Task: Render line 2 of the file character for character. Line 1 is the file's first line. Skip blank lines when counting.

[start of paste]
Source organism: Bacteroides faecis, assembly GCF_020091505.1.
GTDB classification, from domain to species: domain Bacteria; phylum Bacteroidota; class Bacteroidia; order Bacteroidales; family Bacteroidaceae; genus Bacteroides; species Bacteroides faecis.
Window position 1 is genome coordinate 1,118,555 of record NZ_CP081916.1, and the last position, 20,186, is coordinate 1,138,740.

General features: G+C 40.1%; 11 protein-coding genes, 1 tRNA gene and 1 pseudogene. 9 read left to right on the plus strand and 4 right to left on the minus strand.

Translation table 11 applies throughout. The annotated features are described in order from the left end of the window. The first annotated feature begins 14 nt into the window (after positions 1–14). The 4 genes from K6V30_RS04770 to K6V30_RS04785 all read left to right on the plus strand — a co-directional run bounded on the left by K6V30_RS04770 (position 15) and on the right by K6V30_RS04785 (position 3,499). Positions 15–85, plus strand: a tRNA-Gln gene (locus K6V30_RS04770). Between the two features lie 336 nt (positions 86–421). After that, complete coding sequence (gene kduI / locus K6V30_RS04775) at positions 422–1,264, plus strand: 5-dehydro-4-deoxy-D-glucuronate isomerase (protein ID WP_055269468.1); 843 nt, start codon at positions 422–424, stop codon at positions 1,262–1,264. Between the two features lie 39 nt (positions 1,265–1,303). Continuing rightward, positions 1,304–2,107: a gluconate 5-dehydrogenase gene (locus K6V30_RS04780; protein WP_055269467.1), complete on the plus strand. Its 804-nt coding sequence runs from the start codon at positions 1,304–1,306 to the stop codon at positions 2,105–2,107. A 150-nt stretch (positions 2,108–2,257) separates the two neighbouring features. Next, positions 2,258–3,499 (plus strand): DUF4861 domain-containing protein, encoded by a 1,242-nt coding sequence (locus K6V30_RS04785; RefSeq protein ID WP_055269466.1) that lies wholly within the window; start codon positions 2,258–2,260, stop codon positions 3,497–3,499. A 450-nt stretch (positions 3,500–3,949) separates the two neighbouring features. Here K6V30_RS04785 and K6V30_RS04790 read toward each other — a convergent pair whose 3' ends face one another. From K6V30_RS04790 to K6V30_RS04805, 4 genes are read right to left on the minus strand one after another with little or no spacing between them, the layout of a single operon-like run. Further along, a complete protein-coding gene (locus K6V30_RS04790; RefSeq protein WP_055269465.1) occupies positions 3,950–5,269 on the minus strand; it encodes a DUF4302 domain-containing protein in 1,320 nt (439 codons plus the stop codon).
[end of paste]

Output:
GTDB classification, from domain to species: domain Bacteria; phylum Bacteroidota; class Bacteroidia; order Bacteroidales; family Bacteroidaceae; genus Bacteroides; species Bacteroides faecis.